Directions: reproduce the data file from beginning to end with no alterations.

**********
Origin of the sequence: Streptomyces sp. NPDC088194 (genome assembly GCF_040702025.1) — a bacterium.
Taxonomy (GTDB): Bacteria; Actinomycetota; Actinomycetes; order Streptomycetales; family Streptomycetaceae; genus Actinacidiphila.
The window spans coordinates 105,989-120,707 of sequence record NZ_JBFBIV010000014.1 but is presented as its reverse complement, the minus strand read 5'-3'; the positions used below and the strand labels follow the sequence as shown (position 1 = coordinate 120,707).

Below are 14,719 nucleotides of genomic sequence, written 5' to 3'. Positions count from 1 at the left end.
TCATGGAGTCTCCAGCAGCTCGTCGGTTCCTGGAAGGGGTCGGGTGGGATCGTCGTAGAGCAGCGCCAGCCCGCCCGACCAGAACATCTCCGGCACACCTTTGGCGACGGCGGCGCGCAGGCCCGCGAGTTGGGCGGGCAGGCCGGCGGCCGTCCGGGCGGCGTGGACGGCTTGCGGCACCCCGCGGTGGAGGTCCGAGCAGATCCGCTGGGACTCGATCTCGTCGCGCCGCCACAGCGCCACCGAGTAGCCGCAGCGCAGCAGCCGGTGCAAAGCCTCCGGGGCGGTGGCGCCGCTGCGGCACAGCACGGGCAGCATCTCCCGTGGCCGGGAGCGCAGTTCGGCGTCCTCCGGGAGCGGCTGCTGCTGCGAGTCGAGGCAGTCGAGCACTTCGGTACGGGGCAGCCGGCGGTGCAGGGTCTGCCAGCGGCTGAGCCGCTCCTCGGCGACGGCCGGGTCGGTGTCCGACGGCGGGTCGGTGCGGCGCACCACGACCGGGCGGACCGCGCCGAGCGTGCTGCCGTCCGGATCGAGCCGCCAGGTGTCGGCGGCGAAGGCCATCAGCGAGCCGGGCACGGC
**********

Origin of the sequence: Streptomyces sp. NPDC088194 (genome assembly GCF_040702025.1) — a bacterium.
Taxonomy (GTDB): Bacteria; Actinomycetota; Actinomycetes; order Streptomycetales; family Streptomycetaceae; genus Actinacidiphila.
The window spans coordinates 105,989-120,707 of sequence record NZ_JBFBIV010000014.1 but is presented as its reverse complement, the minus strand read 5'-3'; the positions used below and the strand labels follow the sequence as shown (position 1 = coordinate 120,707).

Below are 14,719 nucleotides of genomic sequence, written 5' to 3'. Positions count from 1 at the left end.
TCATGGAGTCTCCAGCAGCTCGTCGGTTCCTGGAAGGGGTCGGGTGGGATCGTCGTAGAGCAGCGCCAGCCCGCCCGACCAGAACATCTCCGGCACACCTTTGGCGACGGCGGCGCGCAGGCCCGCGAGTTGGGCGGGCAGGCCGGCGGCCGTCCGGGCGGCGTGGACGGCTTGCGGCACCCCGCGGTGGAGGTCCGAGCAGATCCGCTGGGACTCGATCTCGTCGCGCCGCCACAGCGCCACCGAGTAGCCGCAGCGCAGCAGCCGGTGCAAAGCCTCCGGGGCGGTGGCGCCGCTGCGGCACAGCACGGGCAGCATCTCCCGTGGCCGGGAGCGCAGTTCGGCGTCCTCCGGGAGCGGCTGCTGCTGCGAGTCGAGGCAGTCGAGCACTTCGGTACGGGGCAGCCGGCGGTGCAGGGTCTGCCAGCGGCTGAGCCGCTCCTCGGCGACGGCCGGGTCGGTGTCCGACGGCGGGTCGGTGCGGCGCACCACGACCGGGCGGACCGCGCCGAGCGTGCTGCCGTCCGGATCGAGCCGCCAGGTGTCGGCGGCGAAGGCCATCAGCGAGCCGGGCACGGC